Before explaining how FOR loop works internally in Python, just look at the below code fragment and analyze it.

Str_list = ['Yellow','Orange','Red']

it_ob = iter(Str_list)

while True:
 try:
     i = next(it_ob)
     print(i)
 except StopIteration:
     break 

Output:

Yellow
Orange
Red

This is how the for loop is internally implemented. The for loop intrinsically creates an iterator object which then iterates the iterables like list using next() function inside a while loop. When the iterable reaches the end and tries to iterate again, the program will halt and raise an exception.

How to create  your own  iterator in python

We have seen the working of iterators on built-in constructs. Now let’s try to create our own iterator i.e. the user-defined version. One thing we need to keep in mind is that while creating an iterator we must implement the iterator protocol. To be specific we must use iter() and next()
So we let’s create an iterator to produce an outcome with the square of even numbers. The output will take the form.

class Pow:
    def __iter__(self):
    self.a = 0
    return self

  def __next__(self):
     x = self.a**2
     self.a =  self.a + 2
     return x
    
even = Pow()
it_ob = iter(even)

print(next(it_ob))
print(next(it_ob))
print(next(it_ob))
print(next(it_ob))
print(next(it_ob)) 

Output:

0
4
16
36
64

What are infinite iterators

When you observe the above code you can notice that no termination steps were included in the code which implies the iterator will iterate infinitely. To understand it clearly let's use ‘for loop’ to iterate our class Pow.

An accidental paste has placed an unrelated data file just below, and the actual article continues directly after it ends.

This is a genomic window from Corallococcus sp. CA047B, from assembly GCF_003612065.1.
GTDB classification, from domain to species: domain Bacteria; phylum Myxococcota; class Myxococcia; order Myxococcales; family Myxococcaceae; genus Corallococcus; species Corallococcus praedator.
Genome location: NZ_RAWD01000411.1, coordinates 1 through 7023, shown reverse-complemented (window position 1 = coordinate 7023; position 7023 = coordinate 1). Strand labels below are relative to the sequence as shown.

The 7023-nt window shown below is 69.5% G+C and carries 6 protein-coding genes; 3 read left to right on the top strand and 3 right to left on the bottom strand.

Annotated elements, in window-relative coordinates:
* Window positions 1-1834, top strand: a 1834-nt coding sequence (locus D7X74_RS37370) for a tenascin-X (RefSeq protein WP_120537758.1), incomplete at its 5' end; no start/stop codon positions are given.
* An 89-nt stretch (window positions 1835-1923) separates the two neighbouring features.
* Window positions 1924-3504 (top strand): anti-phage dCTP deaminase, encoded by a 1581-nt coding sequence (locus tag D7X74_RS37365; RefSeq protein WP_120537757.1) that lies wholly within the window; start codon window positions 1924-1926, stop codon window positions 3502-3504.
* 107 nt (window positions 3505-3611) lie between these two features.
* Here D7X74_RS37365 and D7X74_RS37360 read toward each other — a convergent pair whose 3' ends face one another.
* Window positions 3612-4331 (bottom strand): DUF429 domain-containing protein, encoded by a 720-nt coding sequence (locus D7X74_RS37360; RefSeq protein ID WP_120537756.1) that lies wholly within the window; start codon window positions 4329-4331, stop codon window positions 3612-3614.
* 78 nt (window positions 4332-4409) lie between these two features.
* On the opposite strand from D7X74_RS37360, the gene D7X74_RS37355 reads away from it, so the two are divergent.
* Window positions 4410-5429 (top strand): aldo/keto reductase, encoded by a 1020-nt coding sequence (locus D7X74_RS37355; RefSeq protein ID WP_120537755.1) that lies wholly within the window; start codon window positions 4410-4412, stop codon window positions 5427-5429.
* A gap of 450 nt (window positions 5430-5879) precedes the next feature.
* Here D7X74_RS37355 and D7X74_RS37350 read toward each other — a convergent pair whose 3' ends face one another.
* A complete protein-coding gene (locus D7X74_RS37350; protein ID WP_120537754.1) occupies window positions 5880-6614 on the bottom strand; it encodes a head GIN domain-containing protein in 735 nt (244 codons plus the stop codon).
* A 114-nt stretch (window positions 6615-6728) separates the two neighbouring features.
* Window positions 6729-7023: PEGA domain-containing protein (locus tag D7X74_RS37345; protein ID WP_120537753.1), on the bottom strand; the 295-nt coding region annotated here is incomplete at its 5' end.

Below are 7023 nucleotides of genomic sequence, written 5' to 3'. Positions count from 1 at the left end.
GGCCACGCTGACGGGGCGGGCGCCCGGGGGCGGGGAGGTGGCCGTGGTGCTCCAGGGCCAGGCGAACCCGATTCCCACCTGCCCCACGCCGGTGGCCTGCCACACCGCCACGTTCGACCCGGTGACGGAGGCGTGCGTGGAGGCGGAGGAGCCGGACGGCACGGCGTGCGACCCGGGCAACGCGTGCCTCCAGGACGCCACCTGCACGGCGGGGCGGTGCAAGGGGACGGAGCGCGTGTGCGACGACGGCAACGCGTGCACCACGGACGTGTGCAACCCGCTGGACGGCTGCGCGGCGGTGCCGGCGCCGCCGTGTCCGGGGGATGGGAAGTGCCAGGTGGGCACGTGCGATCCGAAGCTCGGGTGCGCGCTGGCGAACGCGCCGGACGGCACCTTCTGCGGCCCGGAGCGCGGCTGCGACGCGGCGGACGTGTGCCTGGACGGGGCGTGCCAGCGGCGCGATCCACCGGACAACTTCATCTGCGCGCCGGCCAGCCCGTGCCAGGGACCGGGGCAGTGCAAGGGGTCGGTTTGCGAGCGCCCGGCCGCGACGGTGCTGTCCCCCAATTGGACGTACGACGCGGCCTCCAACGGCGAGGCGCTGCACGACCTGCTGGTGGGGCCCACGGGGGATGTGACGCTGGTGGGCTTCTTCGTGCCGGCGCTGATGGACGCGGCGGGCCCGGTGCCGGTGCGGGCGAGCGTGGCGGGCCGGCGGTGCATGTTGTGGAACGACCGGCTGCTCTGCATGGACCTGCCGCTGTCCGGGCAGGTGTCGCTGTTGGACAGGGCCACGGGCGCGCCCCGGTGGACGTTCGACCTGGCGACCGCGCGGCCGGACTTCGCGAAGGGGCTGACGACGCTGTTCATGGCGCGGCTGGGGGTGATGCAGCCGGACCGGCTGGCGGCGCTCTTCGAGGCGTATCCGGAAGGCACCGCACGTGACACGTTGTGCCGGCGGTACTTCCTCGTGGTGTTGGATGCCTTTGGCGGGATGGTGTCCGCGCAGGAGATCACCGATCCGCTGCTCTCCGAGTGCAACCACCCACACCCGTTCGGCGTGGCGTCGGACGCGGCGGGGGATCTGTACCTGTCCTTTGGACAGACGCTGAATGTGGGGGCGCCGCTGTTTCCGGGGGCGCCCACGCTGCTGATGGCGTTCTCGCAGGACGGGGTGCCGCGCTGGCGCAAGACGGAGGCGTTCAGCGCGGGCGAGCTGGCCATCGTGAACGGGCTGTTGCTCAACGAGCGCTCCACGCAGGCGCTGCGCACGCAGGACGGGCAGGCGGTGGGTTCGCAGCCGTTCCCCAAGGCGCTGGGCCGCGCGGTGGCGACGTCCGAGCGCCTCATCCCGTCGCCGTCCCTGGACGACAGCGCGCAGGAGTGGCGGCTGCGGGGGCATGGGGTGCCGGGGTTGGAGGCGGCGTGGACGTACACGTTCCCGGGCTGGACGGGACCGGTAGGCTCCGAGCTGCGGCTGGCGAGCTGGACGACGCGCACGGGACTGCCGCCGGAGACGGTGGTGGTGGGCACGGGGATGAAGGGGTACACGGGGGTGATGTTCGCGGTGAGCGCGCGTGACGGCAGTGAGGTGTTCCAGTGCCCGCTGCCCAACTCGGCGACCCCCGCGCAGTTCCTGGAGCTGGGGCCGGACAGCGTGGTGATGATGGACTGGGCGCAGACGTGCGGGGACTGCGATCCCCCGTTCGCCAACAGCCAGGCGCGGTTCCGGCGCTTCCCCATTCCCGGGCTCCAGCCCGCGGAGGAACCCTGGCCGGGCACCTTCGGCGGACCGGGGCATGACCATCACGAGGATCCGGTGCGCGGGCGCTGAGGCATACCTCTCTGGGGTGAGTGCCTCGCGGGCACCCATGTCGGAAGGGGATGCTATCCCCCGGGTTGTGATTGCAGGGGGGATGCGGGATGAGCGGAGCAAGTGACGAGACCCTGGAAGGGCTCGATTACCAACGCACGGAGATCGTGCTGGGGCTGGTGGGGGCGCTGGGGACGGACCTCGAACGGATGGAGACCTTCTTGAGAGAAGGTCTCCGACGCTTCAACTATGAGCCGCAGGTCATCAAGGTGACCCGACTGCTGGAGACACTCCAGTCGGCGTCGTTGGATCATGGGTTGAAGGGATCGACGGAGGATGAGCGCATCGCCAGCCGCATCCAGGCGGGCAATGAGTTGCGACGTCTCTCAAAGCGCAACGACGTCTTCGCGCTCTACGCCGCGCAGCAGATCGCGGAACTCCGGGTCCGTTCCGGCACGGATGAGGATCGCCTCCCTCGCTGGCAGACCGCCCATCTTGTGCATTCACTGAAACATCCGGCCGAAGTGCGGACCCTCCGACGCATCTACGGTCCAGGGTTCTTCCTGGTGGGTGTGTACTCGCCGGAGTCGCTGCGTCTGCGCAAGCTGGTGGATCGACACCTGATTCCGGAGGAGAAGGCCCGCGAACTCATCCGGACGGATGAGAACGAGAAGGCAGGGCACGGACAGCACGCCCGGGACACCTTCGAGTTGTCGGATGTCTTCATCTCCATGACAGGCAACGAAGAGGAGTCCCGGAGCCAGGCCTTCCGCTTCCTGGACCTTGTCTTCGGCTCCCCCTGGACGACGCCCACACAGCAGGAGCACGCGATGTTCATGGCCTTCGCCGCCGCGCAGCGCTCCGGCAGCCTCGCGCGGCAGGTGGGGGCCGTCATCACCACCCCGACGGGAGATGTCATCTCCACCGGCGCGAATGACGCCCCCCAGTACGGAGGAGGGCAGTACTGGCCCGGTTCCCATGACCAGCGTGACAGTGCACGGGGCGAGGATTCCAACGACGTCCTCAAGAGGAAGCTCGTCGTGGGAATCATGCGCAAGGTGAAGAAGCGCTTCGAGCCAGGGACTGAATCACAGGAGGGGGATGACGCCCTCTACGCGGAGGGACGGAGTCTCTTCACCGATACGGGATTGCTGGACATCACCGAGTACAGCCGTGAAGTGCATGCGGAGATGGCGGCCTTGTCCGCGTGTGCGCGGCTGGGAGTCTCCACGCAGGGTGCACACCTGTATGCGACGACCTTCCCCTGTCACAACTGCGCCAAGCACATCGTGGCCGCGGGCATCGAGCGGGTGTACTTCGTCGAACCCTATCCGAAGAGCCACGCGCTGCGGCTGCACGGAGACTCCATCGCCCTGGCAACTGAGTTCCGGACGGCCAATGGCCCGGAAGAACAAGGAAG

for i in Pow():
 print(i) 

Output:

0
4
16
36
64
100
.
.
.

Those iterators which iterate infinitely are referred to as infinite iterators. While coding this is not a fair practice and hence we must be careful to include the termination statement in the program.

How to stop iteration

So now we are aware that we need to halt the iteration to prevent the never-ending iteration. To accomplish that we use a StopIteration statement inside the next () function as shown in the below code snippet.

class Pow:
  def __init__(self, max =0):
     self.max = max

  def __iter__(self):
    self.a = 0
    return self

  def __next__(self):
    if self.a<=self.max:
     x = self.a**2
     self.a =  self.a + 2
     return x
    else:
     raise StopIteration

even = Pow(5)
it_ob = iter(even)

print(next(it_ob))
print(next(it_ob))
print(next(it_ob))
print(next(it_ob))
print(next(it_ob)) 

Output:

0
4
16
Traceback (most recent call last):
  File "iter_ex.py", line 47, in 
    print(next(it_ob))
  File "iter_ex.py", line 39, in __next__
    raise StopIteration
StopIteration

The same code implemented with for loop is as follows:


for i in Pow(8):
 print(i) 

Output:

0
4
16
36
64

The key benefit of utilizing iterators in a program is that they save resources which signifies no special memory is needed for getting all the elements except a single memory. Theoretically, it says infinite elements can be stored in finite memory.